Blurring the boundary between Floquet matter and metamaterials
Metamaterials—artificial media with tailored subwavelength structures—have now encompassed a broad range of novel properties that are unavailable in nature. This field of research has stretched across different wave platforms, leading to the discovery and demonstration of a wealth of exotic wave phenomena. Most recently, metamaterial concepts have been extended to the temporal domain, paving the way to completely new concepts for wave control, such as nonreciprocal propagation, time-reversal, new forms of optical gain and drag.
Meanwhile, the concept of designer matter has also inspired significant research efforts in condensed matter physics, broadening the horizon of known phases of matter. Of particular interest has been the recent activity in Floquet matter, characterized by periodic modulations imposed, e.g. via a strong optical pulse, on the energy landscape experienced by the electrons in a system, thereby altering their steady-state dynamics dramatically.
In a new Perspective paper published in eLight, a team of scientists led by Professor Andrea Alù of the City University of New York (CUNY) points out the window of opportunity offered at the confluence between Floquet matter and metamaterials. Their Perspective paper highlights the exciting opportunities emerging from their synergies.
One realm where Floquet physics has recently found fertile ground is that of topological insulators, materials that host waves immune from scattering off impurities or disorder in a material, and whose discovery led to the 2016 Nobel Prize in Physics. Static topological insulators typically draw their exotic properties from their specific spatial crystalline arrangement, or on the application of a magnetic field. However, the periodic temporal modulation in a Floquet systems can also produce a synthetic effective magnetic field, which is not unique to electrons, but can thus be realized for electromagnetic waves (photons), elastic vibrations in a solid material or air (phonons), or even water waves, which do not normally experience the effects of a physical magnetic field.
Optical implementations of Floquet systems have traditionally been realized by replacing the temporal direction with a spatial one. However, according to Noether's theorem, temporal inhomogeneities intrinsically imply the presence of gain and loss in a system: The common assumption of energy conservation does not generally hold in such a scenario, whereby energy is exchanged with the external mechanism (which acts like an energy bath) exerting the time-modulation. Owing to their intrinsic non-equilibrium dynamics, Floquet topological systems can host unique features not available within their static counterparts.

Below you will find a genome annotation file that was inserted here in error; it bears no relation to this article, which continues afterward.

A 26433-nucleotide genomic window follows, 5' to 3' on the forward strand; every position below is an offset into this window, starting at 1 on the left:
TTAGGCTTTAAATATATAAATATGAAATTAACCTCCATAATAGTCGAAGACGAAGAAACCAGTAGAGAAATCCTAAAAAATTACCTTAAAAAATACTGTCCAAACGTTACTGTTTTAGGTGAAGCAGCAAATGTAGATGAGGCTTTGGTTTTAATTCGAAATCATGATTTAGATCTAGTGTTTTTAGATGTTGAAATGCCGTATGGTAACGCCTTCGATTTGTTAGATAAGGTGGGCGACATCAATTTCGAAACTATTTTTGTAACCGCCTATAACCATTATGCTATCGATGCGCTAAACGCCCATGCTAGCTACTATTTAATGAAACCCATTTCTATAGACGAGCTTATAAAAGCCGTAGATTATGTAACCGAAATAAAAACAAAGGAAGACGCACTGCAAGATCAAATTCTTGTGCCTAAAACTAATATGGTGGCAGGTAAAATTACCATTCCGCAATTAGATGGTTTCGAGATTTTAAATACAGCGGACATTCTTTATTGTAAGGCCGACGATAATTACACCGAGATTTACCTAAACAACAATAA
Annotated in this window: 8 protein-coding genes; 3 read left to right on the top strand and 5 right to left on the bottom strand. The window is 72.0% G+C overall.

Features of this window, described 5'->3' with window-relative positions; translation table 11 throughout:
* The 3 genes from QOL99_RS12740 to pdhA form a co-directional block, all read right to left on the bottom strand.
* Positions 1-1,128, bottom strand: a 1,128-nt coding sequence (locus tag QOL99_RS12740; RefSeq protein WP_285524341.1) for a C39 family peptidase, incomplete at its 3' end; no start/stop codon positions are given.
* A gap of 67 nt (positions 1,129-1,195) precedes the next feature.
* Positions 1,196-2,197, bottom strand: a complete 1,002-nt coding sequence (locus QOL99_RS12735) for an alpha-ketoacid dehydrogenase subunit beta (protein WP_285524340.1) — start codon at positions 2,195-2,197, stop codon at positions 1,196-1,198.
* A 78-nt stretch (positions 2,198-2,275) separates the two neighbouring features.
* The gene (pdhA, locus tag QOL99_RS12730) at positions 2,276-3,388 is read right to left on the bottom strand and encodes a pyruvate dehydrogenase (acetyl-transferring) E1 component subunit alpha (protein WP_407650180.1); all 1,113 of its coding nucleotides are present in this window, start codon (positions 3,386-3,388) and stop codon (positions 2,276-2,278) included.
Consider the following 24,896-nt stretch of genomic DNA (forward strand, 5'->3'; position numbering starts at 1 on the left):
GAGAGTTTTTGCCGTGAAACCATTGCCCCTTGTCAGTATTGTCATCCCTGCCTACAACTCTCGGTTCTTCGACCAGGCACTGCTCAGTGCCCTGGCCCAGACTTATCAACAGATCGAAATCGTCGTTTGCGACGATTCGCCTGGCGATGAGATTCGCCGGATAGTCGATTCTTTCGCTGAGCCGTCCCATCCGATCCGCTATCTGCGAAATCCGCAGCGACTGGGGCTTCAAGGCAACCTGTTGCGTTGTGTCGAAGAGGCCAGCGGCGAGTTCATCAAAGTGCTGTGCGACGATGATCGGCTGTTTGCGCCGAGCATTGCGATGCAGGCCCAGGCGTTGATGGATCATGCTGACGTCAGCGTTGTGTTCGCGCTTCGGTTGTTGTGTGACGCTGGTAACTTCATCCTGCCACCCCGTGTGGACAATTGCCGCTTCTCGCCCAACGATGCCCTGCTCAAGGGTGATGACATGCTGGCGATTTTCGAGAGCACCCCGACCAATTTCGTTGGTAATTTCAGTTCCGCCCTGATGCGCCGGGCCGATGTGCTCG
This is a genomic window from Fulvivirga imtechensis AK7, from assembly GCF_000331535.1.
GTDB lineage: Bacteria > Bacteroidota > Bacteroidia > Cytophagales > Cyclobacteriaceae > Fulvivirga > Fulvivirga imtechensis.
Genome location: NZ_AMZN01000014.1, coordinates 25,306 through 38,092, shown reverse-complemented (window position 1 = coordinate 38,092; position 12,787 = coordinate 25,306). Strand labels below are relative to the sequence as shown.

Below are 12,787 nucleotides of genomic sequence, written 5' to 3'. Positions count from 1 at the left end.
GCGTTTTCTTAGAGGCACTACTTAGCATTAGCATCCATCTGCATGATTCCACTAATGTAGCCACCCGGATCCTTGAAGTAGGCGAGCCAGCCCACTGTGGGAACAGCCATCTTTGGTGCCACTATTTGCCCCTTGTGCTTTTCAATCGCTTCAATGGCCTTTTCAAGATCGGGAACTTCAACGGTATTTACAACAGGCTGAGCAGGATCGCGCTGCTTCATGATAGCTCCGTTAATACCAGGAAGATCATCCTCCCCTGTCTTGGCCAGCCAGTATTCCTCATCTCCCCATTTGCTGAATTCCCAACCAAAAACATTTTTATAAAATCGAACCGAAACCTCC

In parallel, metamaterials enable the tailoring of extreme wave-matter interactions, and the temporal dimension has recently emerged as a new degree of freedom to engineer exotic wave dynamics. This has included time-reversal (namely the temporal analog of reflection at a boundary between two media), nonreciprocity (direction-dependent wave propagation in a material) and many other effects. Importantly, the metamaterial concept has now expanded across most wave realms, offering an ideal platform where concepts which originated in the Floquet physics community may flourish and find a rich experimental playground.
However, the breadth of wave physics encompassed by metamaterial concepts also brings its own exotic intricacies and wealth of physical sophistication. For instance, most photonic systems feature an intrinsic temporal retardation in their response to an impinging wave, which is typically absent when solving the Schrodinger equation for matter waves such as electrons. This effect, called dispersion (which lies behind the splitting of white light into the rainbow colors by a prism, for example), introduces a rich playground for designing new forms of material responses when the material properties are switched in time at ultrafast speeds. These ultrafast (faster than the wave period) changes in material properties mimic, in the temporal domain, what in the metamaterials field are called meta-atoms: these are the fundamental building blocks whose individual response and periodic arrangement, give rise to the emergent properties of a metamaterial.
Hence, tailoring the specific temporal switching applied to a meta-structure opens an unexplored avenue for the design of Floquet metamaterials, structures where the synergy between the response of single temporal meta-atoms and their emergent Floquet behavior can be leveraged for the design of completely new forms of wave-matter interactions. Thus, this confluence promises to enrich both fields with the development of novel fundamental concepts, as well as a wealth of opportunities for experimental implementations across all (classical) wave realms.